Early Years Funding
Who can get funded childcare now and how does it work?
At the moment all three- and four-year-olds are entitled to 15 hours of funded early education per week in term time, or 38 weeks a year.
Children of eligible working parents are entitled to 30 hours funded early education hours per week in term time, or 38 weeks a year. Both parents must earn at least £152 per week to qualify.
Two-year-olds in England can also have 15 hours of funded early education under certain circumstances, for example if the family receives Universal Credit.
Funded hours are available from the start of the term after the child reaches the relevant age.
More information can be found here.
What other help with childcare costs is currently available?
Under the tax-free childcare scheme, the government pays £2 for every £8 families contribute, up to a maximum of £2,000 per child per year (£4,000 for disabled children).
The money can be used for approved childcare including nurseries, childminders and wrap around care. It can be used alongside funded childcare hours if parents qualify for both.
To be eligible a parent and their partner each need to earn (on average) £152 per week but less than £100,000 per year.
Parents claiming universal credit who aren’t using the tax-free childcare scheme can claim back up to 85% of childcare costs.
Parents under 20 in England who are at school or sixth form college, can also receive weekly payments under Care to Learn scheme, worth £160 per child per week outside London and £175 inside the capital.
March 2023 Budget announcement:
Upcoming Changes to Childcare Support
As announced in the Spring Budget 2023 the financial support that is available to parents to help with the cost of childcare is increasing. These include major changes to make it easier for parents with childcare responsibilities to move into or take on more paid work. Starting from April 2024, existing childcare support will be expanded in phases. By, September 2025, working parents with children aged 9 months old to when they start school will be eligible for 30 hours childcare support.
Furthermore, from 28 June 2023 eligible working parents claiming Universal Credit will be able to receive more financial help with their childcare costs, and additional financial support with upfront payments when moving into paid work or increasing their working hours
The Current Offer
In England, all parents and carers of 3 and 4-year-olds are entitled to 15 hours a week childcare support with registered childcare providers. Eligible working parents and carers of children aged 3-4 can also get an additional 15 hours childcare support, bringing their total up to 30 hours a week.
Some parents of 2-year-old children may also be entitled to 15 hours support.
Your hours can be used per week for 38 weeks of the year (during school term time). You may be able use your hours for up to 52 weeks if you use fewer than your total hours per week. Check with your childcare provider to find out if this is something they offer.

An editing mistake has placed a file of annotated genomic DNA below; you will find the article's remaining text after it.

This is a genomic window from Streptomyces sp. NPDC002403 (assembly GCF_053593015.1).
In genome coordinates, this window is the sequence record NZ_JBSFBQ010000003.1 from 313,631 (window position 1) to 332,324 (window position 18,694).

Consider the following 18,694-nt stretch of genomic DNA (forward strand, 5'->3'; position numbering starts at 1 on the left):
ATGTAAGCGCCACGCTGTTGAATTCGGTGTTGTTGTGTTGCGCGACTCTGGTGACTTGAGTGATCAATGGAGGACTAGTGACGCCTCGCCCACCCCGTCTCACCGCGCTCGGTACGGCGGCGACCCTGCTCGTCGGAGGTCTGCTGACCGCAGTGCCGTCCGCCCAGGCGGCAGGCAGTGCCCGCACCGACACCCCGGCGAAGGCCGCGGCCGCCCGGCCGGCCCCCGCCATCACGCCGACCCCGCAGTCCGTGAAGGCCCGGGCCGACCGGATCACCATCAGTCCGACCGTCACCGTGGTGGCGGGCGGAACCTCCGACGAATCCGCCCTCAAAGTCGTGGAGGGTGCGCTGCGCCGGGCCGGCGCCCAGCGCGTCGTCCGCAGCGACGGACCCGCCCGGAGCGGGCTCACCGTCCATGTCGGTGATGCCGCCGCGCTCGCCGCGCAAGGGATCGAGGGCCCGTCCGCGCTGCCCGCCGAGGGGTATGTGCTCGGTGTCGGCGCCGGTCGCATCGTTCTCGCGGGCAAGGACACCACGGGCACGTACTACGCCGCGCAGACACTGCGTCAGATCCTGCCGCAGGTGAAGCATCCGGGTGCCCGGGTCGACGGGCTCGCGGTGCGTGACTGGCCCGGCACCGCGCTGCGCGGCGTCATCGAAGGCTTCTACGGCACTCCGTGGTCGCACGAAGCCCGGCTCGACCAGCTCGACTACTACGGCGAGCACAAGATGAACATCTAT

You can use Tax-Free Childcare or Universal Credit for Childcare whilst claiming your 15 or 30 hours of childcare support.
Check here to find the right offer for you and how to apply for 30 hours of childcare
The Upcoming Expansion
Starting from April 2024, existing childcare support will be expanded in phases. By September 2025, most working families with children under the age of 5 will be entitled to 30 hours of childcare support.
The changes are being introduced gradually to make sure that providers can meet the needs of more families. This means that:
From April 2024, working parents of 2-year-olds will be able to access 15 hours childcare support.
From September 2024, 15 hours childcare support will be extended to all children from the age of 9 months to 3-year-olds.
From September 2025, working parents of children under the age of 5 will be entitled to 30 hours of childcare a week.
Like the existing offer, depending on your provider, these hours can be used over 38 weeks of the year (during school term time), or up to 52 weeks if you use fewer than your total hours per week.
Government help with childcare costs for parents. Whether you have toddlers or teens, you could get support. Visit the Childcare Choices website for more information.
Universal Credit for Childcare
From 28 June 2023, working parents on Universal Credit will be able to receive more financial help with their childcare costs from a registered provider. This will be to up to the maximum amount of £951 per month for 1 child or up to £1,630 per month for 2 or more children. Eligible parents claiming Universal Credit will also be able to get additional help with their upfront childcare costs when moving into paid work or increasing their working hours so that they can more easily pay their next set of costs. Parents who are moving into paid work or increasing their working hours can speak to their Universal Credit work coach who can provide more information.